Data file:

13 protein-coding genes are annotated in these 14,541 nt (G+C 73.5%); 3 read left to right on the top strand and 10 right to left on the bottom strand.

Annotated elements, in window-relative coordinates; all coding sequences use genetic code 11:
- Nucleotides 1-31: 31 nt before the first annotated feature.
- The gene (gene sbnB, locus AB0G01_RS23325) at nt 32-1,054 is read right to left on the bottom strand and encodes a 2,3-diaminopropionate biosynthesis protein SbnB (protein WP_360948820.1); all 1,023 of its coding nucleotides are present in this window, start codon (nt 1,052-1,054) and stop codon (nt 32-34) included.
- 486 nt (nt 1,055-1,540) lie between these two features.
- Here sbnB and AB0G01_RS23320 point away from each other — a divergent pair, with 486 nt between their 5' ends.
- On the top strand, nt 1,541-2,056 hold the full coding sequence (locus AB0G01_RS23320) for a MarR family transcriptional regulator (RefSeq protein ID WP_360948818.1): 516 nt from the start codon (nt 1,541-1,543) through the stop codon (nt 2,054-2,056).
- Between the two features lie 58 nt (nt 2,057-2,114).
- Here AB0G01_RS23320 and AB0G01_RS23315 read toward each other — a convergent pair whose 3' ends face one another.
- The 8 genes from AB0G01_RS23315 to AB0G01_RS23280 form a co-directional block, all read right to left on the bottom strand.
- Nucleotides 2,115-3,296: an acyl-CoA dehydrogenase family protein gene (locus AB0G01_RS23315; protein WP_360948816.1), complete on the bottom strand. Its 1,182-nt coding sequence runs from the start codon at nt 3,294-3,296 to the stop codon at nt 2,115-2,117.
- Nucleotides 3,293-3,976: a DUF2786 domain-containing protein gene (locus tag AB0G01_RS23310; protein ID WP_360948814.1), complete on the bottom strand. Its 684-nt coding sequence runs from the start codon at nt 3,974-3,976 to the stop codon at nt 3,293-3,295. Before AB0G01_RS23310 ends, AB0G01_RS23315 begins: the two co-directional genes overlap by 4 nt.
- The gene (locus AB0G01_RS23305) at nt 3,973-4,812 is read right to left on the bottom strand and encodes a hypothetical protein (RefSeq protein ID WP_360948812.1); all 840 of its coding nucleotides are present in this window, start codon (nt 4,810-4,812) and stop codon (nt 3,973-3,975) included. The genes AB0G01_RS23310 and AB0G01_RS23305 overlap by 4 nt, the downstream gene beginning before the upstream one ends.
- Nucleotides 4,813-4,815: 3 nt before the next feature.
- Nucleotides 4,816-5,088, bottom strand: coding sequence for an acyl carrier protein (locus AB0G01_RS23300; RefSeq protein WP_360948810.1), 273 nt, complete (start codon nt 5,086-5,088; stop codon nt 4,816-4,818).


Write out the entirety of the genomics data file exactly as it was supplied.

13 protein-coding genes are annotated in these 14,541 nt (G+C 73.5%); 3 read left to right on the top strand and 10 right to left on the bottom strand.

Annotated elements, in window-relative coordinates; all coding sequences use genetic code 11:
- Nucleotides 1-31: 31 nt before the first annotated feature.
- The gene (gene sbnB, locus AB0G01_RS23325) at nt 32-1,054 is read right to left on the bottom strand and encodes a 2,3-diaminopropionate biosynthesis protein SbnB (protein WP_360948820.1); all 1,023 of its coding nucleotides are present in this window, start codon (nt 1,052-1,054) and stop codon (nt 32-34) included.
- 486 nt (nt 1,055-1,540) lie between these two features.
- Here sbnB and AB0G01_RS23320 point away from each other — a divergent pair, with 486 nt between their 5' ends.
- On the top strand, nt 1,541-2,056 hold the full coding sequence (locus AB0G01_RS23320) for a MarR family transcriptional regulator (RefSeq protein ID WP_360948818.1): 516 nt from the start codon (nt 1,541-1,543) through the stop codon (nt 2,054-2,056).
- Between the two features lie 58 nt (nt 2,057-2,114).
- Here AB0G01_RS23320 and AB0G01_RS23315 read toward each other — a convergent pair whose 3' ends face one another.
- The 8 genes from AB0G01_RS23315 to AB0G01_RS23280 form a co-directional block, all read right to left on the bottom strand.
- Nucleotides 2,115-3,296: an acyl-CoA dehydrogenase family protein gene (locus AB0G01_RS23315; protein WP_360948816.1), complete on the bottom strand. Its 1,182-nt coding sequence runs from the start codon at nt 3,294-3,296 to the stop codon at nt 2,115-2,117.
- Nucleotides 3,293-3,976: a DUF2786 domain-containing protein gene (locus tag AB0G01_RS23310; protein ID WP_360948814.1), complete on the bottom strand. Its 684-nt coding sequence runs from the start codon at nt 3,974-3,976 to the stop codon at nt 3,293-3,295. Before AB0G01_RS23310 ends, AB0G01_RS23315 begins: the two co-directional genes overlap by 4 nt.
- The gene (locus AB0G01_RS23305) at nt 3,973-4,812 is read right to left on the bottom strand and encodes a hypothetical protein (RefSeq protein ID WP_360948812.1); all 840 of its coding nucleotides are present in this window, start codon (nt 4,810-4,812) and stop codon (nt 3,973-3,975) included. The genes AB0G01_RS23310 and AB0G01_RS23305 overlap by 4 nt, the downstream gene beginning before the upstream one ends.
- Nucleotides 4,813-4,815: 3 nt before the next feature.
- Nucleotides 4,816-5,088, bottom strand: coding sequence for an acyl carrier protein (locus AB0G01_RS23300; RefSeq protein WP_360948810.1), 273 nt, complete (start codon nt 5,086-5,088; stop codon nt 4,816-4,818).